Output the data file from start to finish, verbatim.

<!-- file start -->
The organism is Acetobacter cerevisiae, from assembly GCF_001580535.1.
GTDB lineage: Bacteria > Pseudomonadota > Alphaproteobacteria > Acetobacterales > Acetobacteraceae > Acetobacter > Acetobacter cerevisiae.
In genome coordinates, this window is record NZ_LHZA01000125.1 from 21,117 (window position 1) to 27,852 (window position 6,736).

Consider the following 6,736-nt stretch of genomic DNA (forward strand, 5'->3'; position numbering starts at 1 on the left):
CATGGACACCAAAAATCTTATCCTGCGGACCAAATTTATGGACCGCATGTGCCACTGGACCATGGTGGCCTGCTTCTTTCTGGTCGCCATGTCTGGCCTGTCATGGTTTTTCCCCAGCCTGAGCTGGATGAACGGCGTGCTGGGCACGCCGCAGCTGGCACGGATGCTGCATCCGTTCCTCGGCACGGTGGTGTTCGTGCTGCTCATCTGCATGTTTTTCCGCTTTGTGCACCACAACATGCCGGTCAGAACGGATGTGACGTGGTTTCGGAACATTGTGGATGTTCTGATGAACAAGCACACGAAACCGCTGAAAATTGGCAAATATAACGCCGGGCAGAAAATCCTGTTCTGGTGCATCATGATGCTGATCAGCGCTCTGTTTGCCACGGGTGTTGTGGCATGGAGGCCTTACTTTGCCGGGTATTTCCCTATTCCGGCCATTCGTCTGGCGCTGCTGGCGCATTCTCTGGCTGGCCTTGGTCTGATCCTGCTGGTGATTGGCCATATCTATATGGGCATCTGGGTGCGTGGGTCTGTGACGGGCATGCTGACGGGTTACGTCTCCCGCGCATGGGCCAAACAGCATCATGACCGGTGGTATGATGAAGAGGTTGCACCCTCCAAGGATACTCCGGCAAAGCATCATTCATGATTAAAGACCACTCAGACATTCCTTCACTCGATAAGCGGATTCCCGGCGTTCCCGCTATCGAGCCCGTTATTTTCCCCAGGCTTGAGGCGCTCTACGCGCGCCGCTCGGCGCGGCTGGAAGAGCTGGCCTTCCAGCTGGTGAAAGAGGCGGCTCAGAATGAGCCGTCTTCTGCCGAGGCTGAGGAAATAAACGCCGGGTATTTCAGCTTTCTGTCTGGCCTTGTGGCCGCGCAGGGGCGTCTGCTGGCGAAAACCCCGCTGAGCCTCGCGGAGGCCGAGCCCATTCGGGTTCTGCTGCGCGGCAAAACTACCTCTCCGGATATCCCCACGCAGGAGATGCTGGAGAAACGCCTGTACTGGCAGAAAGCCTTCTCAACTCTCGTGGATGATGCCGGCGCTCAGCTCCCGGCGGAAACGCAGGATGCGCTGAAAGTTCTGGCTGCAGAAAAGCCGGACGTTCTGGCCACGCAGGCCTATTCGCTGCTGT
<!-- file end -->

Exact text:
The organism is Acetobacter cerevisiae, from assembly GCF_001580535.1.
GTDB lineage: Bacteria > Pseudomonadota > Alphaproteobacteria > Acetobacterales > Acetobacteraceae > Acetobacter > Acetobacter cerevisiae.
In genome coordinates, this window is record NZ_LHZA01000125.1 from 21,117 (window position 1) to 27,852 (window position 6,736).

Consider the following 6,736-nt stretch of genomic DNA (forward strand, 5'->3'; position numbering starts at 1 on the left):
CATGGACACCAAAAATCTTATCCTGCGGACCAAATTTATGGACCGCATGTGCCACTGGACCATGGTGGCCTGCTTCTTTCTGGTCGCCATGTCTGGCCTGTCATGGTTTTTCCCCAGCCTGAGCTGGATGAACGGCGTGCTGGGCACGCCGCAGCTGGCACGGATGCTGCATCCGTTCCTCGGCACGGTGGTGTTCGTGCTGCTCATCTGCATGTTTTTCCGCTTTGTGCACCACAACATGCCGGTCAGAACGGATGTGACGTGGTTTCGGAACATTGTGGATGTTCTGATGAACAAGCACACGAAACCGCTGAAAATTGGCAAATATAACGCCGGGCAGAAAATCCTGTTCTGGTGCATCATGATGCTGATCAGCGCTCTGTTTGCCACGGGTGTTGTGGCATGGAGGCCTTACTTTGCCGGGTATTTCCCTATTCCGGCCATTCGTCTGGCGCTGCTGGCGCATTCTCTGGCTGGCCTTGGTCTGATCCTGCTGGTGATTGGCCATATCTATATGGGCATCTGGGTGCGTGGGTCTGTGACGGGCATGCTGACGGGTTACGTCTCCCGCGCATGGGCCAAACAGCATCATGACCGGTGGTATGATGAAGAGGTTGCACCCTCCAAGGATACTCCGGCAAAGCATCATTCATGATTAAAGACCACTCAGACATTCCTTCACTCGATAAGCGGATTCCCGGCGTTCCCGCTATCGAGCCCGTTATTTTCCCCAGGCTTGAGGCGCTCTACGCGCGCCGCTCGGCGCGGCTGGAAGAGCTGGCCTTCCAGCTGGTGAAAGAGGCGGCTCAGAATGAGCCGTCTTCTGCCGAGGCTGAGGAAATAAACGCCGGGTATTTCAGCTTTCTGTCTGGCCTTGTGGCCGCGCAGGGGCGTCTGCTGGCGAAAACCCCGCTGAGCCTCGCGGAGGCCGAGCCCATTCGGGTTCTGCTGCGCGGCAAAACTACCTCTCCGGATATCCCCACGCAGGAGATGCTGGAGAAACGCCTGTACTGGCAGAAAGCCTTCTCAACTCTCGTGGATGATGCCGGCGCTCAGCTCCCGGCGGAAACGCAGGATGCGCTGAAAGTTCTGGCTGCAGAAAAGCCGGACGTTCTGGCCACGCAGGCCTATTCGCTGCTGT